Predictors of Youth Violence
J. David Hawkins, Todd I. Herrenkohl, David P. Farrington, Devon Brewer, Richard F. Catalano, Tracy W. Harachi, and Lynn Cothern
Predictors of Violent or Serious Delinquency
by Age Group: A Comparative Ranking
For Further Information
OJJDP Study Group
J. David Hawkins, Ph.D., is Director of the Social Development Research Group and Professor of Social Work at the University of Washington, Seattle, and a founder of Developmental Research and Programs.
Todd I. Herrenkohl, Ph.D., is a Research Analyst with the Social Development Research Group and Assistant Professor of Social Work at the University of Washington, Seattle.
David P. Farrington, Ph.D., is Professor of Psychological Criminology at the Institute of Criminology, University of Cambridge, England.
Devon Brewer, Ph.D., is a Research Scientist with the Alcohol and Drug Abuse Institute at the University of Washington, Seattle.
Richard F. Catalano, Ph.D., is Associate Director of the Social Development Research Group and Professor of Social Work at the University of Washington, Seattle, and a founder of Developmental Research and Programs.
Tracy W. Harachi, Ph.D., is a Research Associate Professor with the Social Development Research Group in the School of Social Work at the University of Washington, Seattle.
Lynn Cothern, Ph.D., is a Senior Writer/Editor for the Juvenile Justice Resource Center in Rockville, MD.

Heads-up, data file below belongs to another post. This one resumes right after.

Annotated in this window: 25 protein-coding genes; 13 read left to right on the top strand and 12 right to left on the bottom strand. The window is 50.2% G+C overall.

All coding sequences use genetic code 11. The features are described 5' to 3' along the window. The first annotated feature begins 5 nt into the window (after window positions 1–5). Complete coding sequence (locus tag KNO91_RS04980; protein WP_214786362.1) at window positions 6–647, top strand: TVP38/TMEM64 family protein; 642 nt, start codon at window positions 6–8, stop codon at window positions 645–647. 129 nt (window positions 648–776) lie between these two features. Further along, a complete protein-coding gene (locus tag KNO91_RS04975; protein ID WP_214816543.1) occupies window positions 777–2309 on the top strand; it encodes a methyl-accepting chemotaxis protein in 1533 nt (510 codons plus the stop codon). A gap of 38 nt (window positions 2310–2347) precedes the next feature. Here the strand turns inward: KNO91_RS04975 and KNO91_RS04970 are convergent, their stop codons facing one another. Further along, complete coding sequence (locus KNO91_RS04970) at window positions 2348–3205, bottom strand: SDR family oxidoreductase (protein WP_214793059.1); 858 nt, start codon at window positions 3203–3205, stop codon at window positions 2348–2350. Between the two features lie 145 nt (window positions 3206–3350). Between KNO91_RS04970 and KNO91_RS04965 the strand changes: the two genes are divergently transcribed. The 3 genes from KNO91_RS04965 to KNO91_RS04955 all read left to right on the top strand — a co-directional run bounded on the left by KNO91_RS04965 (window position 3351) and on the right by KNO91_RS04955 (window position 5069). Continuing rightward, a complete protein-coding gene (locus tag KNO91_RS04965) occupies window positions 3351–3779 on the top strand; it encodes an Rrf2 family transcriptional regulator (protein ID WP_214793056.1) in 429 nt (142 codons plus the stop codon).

Points of view or opinions expressed in this
document are those of the author and do not necessarily represent
the official position or policies of OJJDP or the U.S. Department
The Office of Juvenile Justice and Delinquency Prevention
is a component of the Office of Justice Programs, which also includes
the Bureau of Justice Assistance, the Bureau of Justice Statistics,
the National Institute of Justice, and the Office for Victims
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|Juvenile Justice Clearinghouse
P.O. Box 6000
Rockville, MD 20849-6000
| From the Administrator
If we could confidently predict which youth would be prone to commit violent acts and at which stage in their development such delinquency was most likely to erupt, it would significantly strengthen our efforts to prevent juvenile violence.
Accordingly, the Office of Juvenile Justice and Delinquency Prevention's (OJJDP's) Study Group on Serious and Violent Juvenile Offenders devoted 2 years to analyzing the research on risk and protective factors for serious and violent juvenile offending, including predictors of juvenile violence derived from the findings of long-term studies.
This Bulletin describes a number of such risk and protective factors, including individual, family, school, peer-related, community/neighborhood, and situational factors.
Although we need additional research on juvenile violence, the information this Bulletin provides will enhance our understanding of the predictors of youth violence. I would also call your attention to the Study Group Report and to the Bulletin summarizing it, both of which may be obtained from OJJDP's Juvenile Justice Clearinghouse.
John J. Wilson